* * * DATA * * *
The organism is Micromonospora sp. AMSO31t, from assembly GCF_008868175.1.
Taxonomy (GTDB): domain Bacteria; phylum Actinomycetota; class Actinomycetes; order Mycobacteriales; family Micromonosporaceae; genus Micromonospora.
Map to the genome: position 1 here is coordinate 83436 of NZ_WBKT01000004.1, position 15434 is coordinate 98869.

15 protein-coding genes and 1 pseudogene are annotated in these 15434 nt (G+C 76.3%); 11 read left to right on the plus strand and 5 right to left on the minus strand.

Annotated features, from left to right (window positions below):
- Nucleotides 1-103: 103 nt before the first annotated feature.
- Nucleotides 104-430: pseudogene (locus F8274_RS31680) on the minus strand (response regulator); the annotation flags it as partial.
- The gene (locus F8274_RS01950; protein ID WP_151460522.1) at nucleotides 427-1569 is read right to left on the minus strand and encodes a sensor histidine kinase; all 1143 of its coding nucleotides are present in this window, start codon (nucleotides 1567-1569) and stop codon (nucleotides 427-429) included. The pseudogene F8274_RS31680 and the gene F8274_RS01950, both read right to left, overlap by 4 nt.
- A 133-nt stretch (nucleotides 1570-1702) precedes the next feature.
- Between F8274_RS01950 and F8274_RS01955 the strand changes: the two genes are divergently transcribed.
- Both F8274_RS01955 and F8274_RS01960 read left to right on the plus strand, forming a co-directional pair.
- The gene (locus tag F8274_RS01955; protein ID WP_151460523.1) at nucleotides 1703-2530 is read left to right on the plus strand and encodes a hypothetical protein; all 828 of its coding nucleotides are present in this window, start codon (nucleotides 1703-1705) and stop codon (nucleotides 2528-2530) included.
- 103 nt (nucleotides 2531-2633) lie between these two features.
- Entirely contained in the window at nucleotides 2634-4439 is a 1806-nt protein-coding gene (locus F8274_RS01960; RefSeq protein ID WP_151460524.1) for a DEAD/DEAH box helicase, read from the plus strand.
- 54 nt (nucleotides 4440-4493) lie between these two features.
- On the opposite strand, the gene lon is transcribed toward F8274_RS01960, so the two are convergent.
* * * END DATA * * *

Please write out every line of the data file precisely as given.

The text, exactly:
The organism is Micromonospora sp. AMSO31t, from assembly GCF_008868175.1.
Taxonomy (GTDB): domain Bacteria; phylum Actinomycetota; class Actinomycetes; order Mycobacteriales; family Micromonosporaceae; genus Micromonospora.
Map to the genome: position 1 here is coordinate 83436 of NZ_WBKT01000004.1, position 15434 is coordinate 98869.

15 protein-coding genes and 1 pseudogene are annotated in these 15434 nt (G+C 76.3%); 11 read left to right on the plus strand and 5 right to left on the minus strand.

Annotated features, from left to right (window positions below):
- Nucleotides 1-103: 103 nt before the first annotated feature.
- Nucleotides 104-430: pseudogene (locus F8274_RS31680) on the minus strand (response regulator); the annotation flags it as partial.
- The gene (locus F8274_RS01950; protein ID WP_151460522.1) at nucleotides 427-1569 is read right to left on the minus strand and encodes a sensor histidine kinase; all 1143 of its coding nucleotides are present in this window, start codon (nucleotides 1567-1569) and stop codon (nucleotides 427-429) included. The pseudogene F8274_RS31680 and the gene F8274_RS01950, both read right to left, overlap by 4 nt.
- A 133-nt stretch (nucleotides 1570-1702) precedes the next feature.
- Between F8274_RS01950 and F8274_RS01955 the strand changes: the two genes are divergently transcribed.
- Both F8274_RS01955 and F8274_RS01960 read left to right on the plus strand, forming a co-directional pair.
- The gene (locus tag F8274_RS01955; protein ID WP_151460523.1) at nucleotides 1703-2530 is read left to right on the plus strand and encodes a hypothetical protein; all 828 of its coding nucleotides are present in this window, start codon (nucleotides 1703-1705) and stop codon (nucleotides 2528-2530) included.
- 103 nt (nucleotides 2531-2633) lie between these two features.
- Entirely contained in the window at nucleotides 2634-4439 is a 1806-nt protein-coding gene (locus F8274_RS01960; RefSeq protein ID WP_151460524.1) for a DEAD/DEAH box helicase, read from the plus strand.
- 54 nt (nucleotides 4440-4493) lie between these two features.
- On the opposite strand, the gene lon is transcribed toward F8274_RS01960, so the two are convergent.